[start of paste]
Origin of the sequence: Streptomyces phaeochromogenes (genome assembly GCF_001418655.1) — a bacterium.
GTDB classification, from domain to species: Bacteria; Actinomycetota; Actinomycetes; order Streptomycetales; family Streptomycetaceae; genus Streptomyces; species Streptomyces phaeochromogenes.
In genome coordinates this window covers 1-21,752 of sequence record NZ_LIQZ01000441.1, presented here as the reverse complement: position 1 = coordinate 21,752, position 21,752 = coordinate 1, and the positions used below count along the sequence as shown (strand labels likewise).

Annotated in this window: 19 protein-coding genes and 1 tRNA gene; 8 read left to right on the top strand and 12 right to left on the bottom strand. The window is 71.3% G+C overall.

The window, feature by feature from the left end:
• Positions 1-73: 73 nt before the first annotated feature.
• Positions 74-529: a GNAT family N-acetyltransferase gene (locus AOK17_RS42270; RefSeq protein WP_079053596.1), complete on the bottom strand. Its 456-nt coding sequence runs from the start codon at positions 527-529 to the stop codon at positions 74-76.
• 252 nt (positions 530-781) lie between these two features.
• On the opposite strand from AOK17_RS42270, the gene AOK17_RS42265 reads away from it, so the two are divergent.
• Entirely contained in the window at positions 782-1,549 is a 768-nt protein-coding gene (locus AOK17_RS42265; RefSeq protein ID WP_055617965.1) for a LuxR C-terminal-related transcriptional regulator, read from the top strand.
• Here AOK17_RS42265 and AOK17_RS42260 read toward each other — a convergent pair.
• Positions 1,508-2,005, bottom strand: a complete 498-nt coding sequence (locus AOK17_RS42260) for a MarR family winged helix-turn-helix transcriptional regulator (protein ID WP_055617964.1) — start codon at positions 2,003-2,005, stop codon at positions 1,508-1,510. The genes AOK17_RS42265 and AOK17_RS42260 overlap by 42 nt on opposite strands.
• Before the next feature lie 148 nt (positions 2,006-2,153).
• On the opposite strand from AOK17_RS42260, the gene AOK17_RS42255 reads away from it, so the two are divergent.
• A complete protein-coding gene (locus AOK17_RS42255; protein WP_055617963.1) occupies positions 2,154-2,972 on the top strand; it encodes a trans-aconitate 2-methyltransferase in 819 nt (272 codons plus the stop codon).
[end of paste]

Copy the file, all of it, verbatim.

Origin of the sequence: Streptomyces phaeochromogenes (genome assembly GCF_001418655.1) — a bacterium.
GTDB classification, from domain to species: Bacteria; Actinomycetota; Actinomycetes; order Streptomycetales; family Streptomycetaceae; genus Streptomyces; species Streptomyces phaeochromogenes.
In genome coordinates this window covers 1-21,752 of sequence record NZ_LIQZ01000441.1, presented here as the reverse complement: position 1 = coordinate 21,752, position 21,752 = coordinate 1, and the positions used below count along the sequence as shown (strand labels likewise).

Annotated in this window: 19 protein-coding genes and 1 tRNA gene; 8 read left to right on the top strand and 12 right to left on the bottom strand. The window is 71.3% G+C overall.

The window, feature by feature from the left end:
• Positions 1-73: 73 nt before the first annotated feature.
• Positions 74-529: a GNAT family N-acetyltransferase gene (locus AOK17_RS42270; RefSeq protein WP_079053596.1), complete on the bottom strand. Its 456-nt coding sequence runs from the start codon at positions 527-529 to the stop codon at positions 74-76.
• 252 nt (positions 530-781) lie between these two features.
• On the opposite strand from AOK17_RS42270, the gene AOK17_RS42265 reads away from it, so the two are divergent.
• Entirely contained in the window at positions 782-1,549 is a 768-nt protein-coding gene (locus AOK17_RS42265; RefSeq protein ID WP_055617965.1) for a LuxR C-terminal-related transcriptional regulator, read from the top strand.
• Here AOK17_RS42265 and AOK17_RS42260 read toward each other — a convergent pair.
• Positions 1,508-2,005, bottom strand: a complete 498-nt coding sequence (locus AOK17_RS42260) for a MarR family winged helix-turn-helix transcriptional regulator (protein ID WP_055617964.1) — start codon at positions 2,003-2,005, stop codon at positions 1,508-1,510. The genes AOK17_RS42265 and AOK17_RS42260 overlap by 42 nt on opposite strands.
• Before the next feature lie 148 nt (positions 2,006-2,153).
• On the opposite strand from AOK17_RS42260, the gene AOK17_RS42255 reads away from it, so the two are divergent.
• A complete protein-coding gene (locus AOK17_RS42255; protein WP_055617963.1) occupies positions 2,154-2,972 on the top strand; it encodes a trans-aconitate 2-methyltransferase in 819 nt (272 codons plus the stop codon).